For more on the implications of the disappearance of the estate tax, see CBS MoneyWatch’s “Estate Tax: What You Need to Know for 2010,” SmartMoney’s “The Federal Estate Tax Is Dead: Now What?,” and Kiplinger’s “FAQs on the Death of the Estate Tax.”

For ClientCare Members, anticipate an update to ensure that your family can take full advantage of the limited step-up in basis.

 Congress May Impose Retroactive Estate Tax

The Best Beneficiary: The Retirement Trust

September 29th, 2009

Why do I like Retirement Trusts best of all beneficiaries for retirement assets? Because unlike any other beneficiary, with an Irrevocable Retirement Trust, we can achieve every objective clients have for their estate planning. (Although the trust has to be irrevocable — according to one case in Kansas — it’s easy to replace it with a new trust as long as the plan participant is alive and well.)

We can achieve estate tax planning goals by keeping the first spouse’s retirement assets out of the second spouse’s taxable estate; especially valuable if the retirement plan is a substantial portion of the estate. This is applying the A-B formula that allows married couples to double the amount they can pass on to beneficiaries free of estate tax to retirement assets.

We can maximize the income-tax deferral benefits of the retirement asset by ensuring that the stretch-out is fully utilized. (That means that your beneficiaries can withdraw and pay tax on the retirement plan over the course of their entire lives, rather than all at once.  If they have to withdraw it all right away, it may put them in a higher tax bracket so that they have to pay very high income tax rates on the inheritance.  Imagine a $1M IRA reduced to $650k through income taxes.  Imagine the beneficiary finding out that it was avoidable…)

We can provide asset protection, divorce protection, remarriage protection and disinheritance protection to all beneficiaries, from the spouse to the grandchildren. Unlike in an RLT’s conduit trust provisions (at our firm, a standard clause we include that, in some cases, allows a stretch-out), a Retirement Trust can contain Accumulation Trust provisions that allow the trustee to accumulate required minimum distributions inside of the trust instead of distributing them to the beneficiary each year. This allows true protection because there is no right to attach or take away.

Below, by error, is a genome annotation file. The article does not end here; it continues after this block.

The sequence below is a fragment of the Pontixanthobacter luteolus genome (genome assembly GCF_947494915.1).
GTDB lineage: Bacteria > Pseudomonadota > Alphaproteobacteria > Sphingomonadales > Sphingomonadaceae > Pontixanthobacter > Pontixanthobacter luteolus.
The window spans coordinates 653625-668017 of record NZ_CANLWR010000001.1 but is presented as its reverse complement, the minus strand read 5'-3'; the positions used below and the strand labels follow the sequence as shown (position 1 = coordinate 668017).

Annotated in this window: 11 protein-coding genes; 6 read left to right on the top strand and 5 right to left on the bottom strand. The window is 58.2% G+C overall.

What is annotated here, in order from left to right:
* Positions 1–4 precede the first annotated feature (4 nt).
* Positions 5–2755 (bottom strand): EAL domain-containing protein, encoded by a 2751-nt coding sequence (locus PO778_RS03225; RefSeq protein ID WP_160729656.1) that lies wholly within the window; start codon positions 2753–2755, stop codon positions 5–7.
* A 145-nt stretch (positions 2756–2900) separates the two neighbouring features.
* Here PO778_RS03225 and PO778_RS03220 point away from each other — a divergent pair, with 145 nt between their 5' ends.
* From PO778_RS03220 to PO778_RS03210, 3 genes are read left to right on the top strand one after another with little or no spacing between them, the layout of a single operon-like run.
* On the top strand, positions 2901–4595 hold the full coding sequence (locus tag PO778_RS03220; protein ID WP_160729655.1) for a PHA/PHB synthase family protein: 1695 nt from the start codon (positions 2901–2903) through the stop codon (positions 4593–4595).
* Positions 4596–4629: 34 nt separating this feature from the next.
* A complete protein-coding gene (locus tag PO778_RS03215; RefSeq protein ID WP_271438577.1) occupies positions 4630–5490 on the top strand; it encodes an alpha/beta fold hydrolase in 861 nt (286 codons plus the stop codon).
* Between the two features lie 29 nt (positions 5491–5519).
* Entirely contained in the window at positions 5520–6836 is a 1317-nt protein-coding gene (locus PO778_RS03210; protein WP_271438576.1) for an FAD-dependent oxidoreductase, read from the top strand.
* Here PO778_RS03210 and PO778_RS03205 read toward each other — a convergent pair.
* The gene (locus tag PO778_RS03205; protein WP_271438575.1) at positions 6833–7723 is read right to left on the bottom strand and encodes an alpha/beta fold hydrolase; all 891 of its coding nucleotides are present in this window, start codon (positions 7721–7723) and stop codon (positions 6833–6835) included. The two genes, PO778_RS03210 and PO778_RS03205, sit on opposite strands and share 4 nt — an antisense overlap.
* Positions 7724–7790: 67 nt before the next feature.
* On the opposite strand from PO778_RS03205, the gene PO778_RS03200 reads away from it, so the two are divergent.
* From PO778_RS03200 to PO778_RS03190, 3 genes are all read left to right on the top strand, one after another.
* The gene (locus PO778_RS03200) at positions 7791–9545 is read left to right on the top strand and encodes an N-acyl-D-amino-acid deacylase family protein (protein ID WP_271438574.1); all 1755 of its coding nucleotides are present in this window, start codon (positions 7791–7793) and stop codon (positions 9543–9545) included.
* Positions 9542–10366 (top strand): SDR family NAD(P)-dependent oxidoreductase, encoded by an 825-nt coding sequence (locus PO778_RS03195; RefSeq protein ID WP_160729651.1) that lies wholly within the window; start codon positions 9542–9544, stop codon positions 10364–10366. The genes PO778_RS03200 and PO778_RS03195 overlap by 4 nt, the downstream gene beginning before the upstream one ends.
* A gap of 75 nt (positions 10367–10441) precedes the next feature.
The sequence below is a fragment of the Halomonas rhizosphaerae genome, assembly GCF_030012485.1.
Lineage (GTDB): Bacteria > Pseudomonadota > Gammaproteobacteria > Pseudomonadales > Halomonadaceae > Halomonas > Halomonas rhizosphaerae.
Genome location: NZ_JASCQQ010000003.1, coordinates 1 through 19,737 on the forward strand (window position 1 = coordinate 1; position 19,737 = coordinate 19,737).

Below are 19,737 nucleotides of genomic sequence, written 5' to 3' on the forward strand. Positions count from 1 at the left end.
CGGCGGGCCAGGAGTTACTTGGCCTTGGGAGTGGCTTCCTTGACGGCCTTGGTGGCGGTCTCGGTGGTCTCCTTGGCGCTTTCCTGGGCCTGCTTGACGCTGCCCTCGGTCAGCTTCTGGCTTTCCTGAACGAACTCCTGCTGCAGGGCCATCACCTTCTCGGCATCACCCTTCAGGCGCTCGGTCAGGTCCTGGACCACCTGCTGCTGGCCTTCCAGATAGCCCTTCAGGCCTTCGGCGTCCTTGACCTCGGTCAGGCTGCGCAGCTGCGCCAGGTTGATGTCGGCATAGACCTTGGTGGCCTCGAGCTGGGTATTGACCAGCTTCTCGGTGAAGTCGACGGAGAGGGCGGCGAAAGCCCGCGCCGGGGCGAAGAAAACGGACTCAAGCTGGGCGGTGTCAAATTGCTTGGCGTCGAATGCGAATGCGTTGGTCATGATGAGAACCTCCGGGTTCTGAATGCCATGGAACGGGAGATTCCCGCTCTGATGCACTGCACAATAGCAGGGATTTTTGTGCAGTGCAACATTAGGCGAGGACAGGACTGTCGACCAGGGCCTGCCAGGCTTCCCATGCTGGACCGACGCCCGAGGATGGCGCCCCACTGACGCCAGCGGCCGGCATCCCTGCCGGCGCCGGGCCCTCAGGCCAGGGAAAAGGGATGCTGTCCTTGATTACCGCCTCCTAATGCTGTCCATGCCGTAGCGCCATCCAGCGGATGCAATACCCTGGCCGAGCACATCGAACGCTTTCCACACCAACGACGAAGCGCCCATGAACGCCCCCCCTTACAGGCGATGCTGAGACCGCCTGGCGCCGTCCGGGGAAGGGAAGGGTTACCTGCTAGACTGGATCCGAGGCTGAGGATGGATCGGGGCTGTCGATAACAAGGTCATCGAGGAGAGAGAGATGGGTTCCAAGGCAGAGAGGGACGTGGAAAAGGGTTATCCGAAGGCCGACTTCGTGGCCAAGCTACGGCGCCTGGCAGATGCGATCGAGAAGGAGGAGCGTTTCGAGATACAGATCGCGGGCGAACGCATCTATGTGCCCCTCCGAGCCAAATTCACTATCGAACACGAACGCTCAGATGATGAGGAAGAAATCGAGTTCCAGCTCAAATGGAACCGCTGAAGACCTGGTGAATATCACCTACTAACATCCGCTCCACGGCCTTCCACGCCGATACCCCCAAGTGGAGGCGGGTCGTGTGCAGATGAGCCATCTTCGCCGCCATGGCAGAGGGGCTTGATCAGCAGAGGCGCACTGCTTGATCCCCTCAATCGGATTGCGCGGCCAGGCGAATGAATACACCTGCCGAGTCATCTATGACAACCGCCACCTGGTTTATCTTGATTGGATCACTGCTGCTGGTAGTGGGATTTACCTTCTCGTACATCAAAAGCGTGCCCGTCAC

Two cases (one from Delaware – a powerful state), have recently held that an inherited retirement plan has NO asset protection on its own.  Listen, while you own your own retirement plan, you get great asset protection, especially if that retirement plan is under ERISA — 401(k)s, 403(b)s, etc.  If you get sued or go bankrupt, your entire 401(k) is protected (the protection for contributory IRAs is limited; comment below if you want details), no matter how big it is.  Your beneficiaries don’t get this protection.

Finally, we can ensure the asset is never accidentally probated. You may wonder how it could ever be probated.  All it takes is for the primary beneficiary to fail to complete her own beneficiary designation form.  Or the custodian could lose the designation form.  Or you could name a minor child as a beneficiary.  Lots of paths to probate.

The Irrevocable Retirement Trust is an estate planner’s dream for her clients!  DEFINITELY consider it if your retirement assets make up more than 20% of your total estate or exceed $300k.

 The Best Beneficiary: The Retirement Trust

Who Should Be The Trustee Of The Special Needs Trust?

September 28th, 2009
2532145933 5758313ae4 m Who Should Be The Trustee Of The Special Needs Trust?
Image by mrkathika via Flickr

This may be the hardest, most important question you will face in the entire estate planning process. If your child is young, the guardianship question is probably harder and more important but this is a close second! I say this not to intimidate you but to reassure you that hundreds of our clients have been in your very position before and every single one of them has found a solution.

We can go into greater detail on any of these in the comments or on a future blog, depending upon demand, but for now we’ll look at a brief overview of your options:

Your Parents: they might be great as a temporary solution but in the natural order of things, they will not live long enough. This Special Needs Trust needs to last for your child’s entire life.